Colloids

Colloids are particles that have a diameter of between approximately 1 and 1,000 nanometres and that are evenly dispersed in fluids. Colloids are also known as colloidal dispersions because the particles remain dispersed and don't settle to the bottom.

Latest Research and Reviews

News and Comment

  • News & Views |

    The flagella of microorganisms have provided inspiration for many synthetic devices, but they’re typically not easy to produce. A new class of swimmer makes it look simple by spontaneously growing a tail that it can whip to self-propel.

    • Sophie Ramananarivo
    Nature Physics 17, 987-988
  • News & Views |

    Colloidal self-assembly requires carefully balanced particle interactions that are often incompatible with the mechanical disturbances associated with macroscopic-scale manufacturing. Now, a practical bottom-up route has enabled the production of bulk solid materials with nanoscale components.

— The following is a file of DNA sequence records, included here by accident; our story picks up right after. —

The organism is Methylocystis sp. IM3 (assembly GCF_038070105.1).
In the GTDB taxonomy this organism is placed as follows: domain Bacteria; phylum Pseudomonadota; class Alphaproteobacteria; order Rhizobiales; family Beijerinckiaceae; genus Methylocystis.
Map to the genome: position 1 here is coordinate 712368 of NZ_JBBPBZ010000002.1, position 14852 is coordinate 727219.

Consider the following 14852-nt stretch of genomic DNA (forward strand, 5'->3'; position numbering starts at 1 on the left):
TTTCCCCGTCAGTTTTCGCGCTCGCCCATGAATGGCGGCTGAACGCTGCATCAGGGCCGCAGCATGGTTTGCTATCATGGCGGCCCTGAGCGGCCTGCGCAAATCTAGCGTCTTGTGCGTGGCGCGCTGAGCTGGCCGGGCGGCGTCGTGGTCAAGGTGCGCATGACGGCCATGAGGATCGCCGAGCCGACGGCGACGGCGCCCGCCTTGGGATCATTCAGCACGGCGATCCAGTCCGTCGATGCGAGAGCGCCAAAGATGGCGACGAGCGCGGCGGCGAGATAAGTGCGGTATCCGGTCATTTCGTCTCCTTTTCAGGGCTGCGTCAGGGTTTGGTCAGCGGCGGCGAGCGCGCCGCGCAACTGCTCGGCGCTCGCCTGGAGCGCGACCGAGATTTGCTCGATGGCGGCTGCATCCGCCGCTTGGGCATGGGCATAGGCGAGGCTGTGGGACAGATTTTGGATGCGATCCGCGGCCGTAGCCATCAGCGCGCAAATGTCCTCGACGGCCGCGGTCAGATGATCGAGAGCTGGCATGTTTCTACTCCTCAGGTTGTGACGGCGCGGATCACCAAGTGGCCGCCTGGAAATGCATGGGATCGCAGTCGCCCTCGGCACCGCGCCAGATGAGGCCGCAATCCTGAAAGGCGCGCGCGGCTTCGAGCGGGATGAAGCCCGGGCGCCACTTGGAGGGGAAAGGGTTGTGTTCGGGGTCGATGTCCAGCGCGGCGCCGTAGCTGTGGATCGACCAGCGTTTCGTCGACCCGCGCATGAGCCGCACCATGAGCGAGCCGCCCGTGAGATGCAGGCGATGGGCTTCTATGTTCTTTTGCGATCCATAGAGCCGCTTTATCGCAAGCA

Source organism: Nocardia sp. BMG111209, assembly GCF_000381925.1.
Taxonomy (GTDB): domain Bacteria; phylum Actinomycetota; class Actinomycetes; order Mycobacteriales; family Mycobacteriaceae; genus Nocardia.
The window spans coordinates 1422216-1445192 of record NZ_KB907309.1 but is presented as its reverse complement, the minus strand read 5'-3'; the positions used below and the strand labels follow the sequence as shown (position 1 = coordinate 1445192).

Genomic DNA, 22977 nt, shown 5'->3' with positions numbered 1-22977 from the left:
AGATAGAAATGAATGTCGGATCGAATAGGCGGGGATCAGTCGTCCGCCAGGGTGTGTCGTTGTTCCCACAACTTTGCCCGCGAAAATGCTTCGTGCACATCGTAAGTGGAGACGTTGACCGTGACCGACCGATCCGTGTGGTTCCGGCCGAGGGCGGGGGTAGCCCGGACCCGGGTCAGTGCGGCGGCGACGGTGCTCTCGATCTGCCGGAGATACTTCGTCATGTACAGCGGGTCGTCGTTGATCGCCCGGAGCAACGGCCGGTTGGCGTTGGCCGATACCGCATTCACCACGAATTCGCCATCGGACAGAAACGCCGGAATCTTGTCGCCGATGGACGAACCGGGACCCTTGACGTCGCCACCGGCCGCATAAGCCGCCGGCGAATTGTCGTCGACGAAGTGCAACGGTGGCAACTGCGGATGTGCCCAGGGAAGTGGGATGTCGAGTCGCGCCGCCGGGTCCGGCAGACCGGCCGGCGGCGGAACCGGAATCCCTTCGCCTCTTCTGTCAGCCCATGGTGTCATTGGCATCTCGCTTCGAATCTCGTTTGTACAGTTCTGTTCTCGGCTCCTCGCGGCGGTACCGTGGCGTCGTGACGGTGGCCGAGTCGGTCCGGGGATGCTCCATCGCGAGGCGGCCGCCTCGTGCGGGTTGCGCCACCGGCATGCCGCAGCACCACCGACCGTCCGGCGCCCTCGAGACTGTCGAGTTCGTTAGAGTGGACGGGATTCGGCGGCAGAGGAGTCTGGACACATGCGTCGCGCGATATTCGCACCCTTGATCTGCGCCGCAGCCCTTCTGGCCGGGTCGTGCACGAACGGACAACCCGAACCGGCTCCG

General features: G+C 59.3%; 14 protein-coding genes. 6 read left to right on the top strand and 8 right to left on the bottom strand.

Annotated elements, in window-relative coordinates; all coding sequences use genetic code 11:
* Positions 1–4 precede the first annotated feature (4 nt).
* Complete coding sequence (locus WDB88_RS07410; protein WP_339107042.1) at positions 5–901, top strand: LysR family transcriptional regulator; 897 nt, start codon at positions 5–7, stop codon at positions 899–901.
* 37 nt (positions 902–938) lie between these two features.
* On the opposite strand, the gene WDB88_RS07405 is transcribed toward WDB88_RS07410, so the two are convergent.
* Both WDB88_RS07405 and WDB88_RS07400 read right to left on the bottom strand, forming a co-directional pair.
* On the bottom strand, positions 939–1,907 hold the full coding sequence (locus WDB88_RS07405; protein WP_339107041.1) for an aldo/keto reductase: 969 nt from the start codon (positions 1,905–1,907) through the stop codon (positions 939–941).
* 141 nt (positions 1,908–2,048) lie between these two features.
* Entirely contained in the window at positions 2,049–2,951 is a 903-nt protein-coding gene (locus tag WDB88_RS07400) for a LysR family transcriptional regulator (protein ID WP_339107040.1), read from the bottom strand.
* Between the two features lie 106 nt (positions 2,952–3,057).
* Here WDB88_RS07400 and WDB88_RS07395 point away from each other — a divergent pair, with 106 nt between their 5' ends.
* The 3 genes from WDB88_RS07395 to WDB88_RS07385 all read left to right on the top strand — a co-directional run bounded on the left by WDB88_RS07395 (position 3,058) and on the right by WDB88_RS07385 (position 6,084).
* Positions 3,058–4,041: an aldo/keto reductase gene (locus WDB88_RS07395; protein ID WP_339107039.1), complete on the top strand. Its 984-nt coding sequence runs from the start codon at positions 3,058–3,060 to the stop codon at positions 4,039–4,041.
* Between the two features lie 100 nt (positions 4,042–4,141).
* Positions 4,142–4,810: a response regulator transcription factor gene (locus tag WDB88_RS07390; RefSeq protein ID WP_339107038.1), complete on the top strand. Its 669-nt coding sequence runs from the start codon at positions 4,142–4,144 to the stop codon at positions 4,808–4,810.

• Theodore Hueckel
    •  & Stefano Sacanna
    Nature Chemistry 13, 514-515
  • News & Views |

    Colloidal structures and lattices made of patchy particles with chemically distinct lobes are formed by exploring site-specific depletion forces. This approach introduces a simple route to assemble colloidal superlattices.

    • Bas G. P. van Ravensteijn
    • , Patrick A. Hage
    •  & Ilja K. Voets
    Nature Materials 19, 1261-1263
  • Research Highlights |

    Uncharged polymers on the surface of charged colloidal particles can help to control their self-assembly into ordered structures.

    • Gabriella Graziano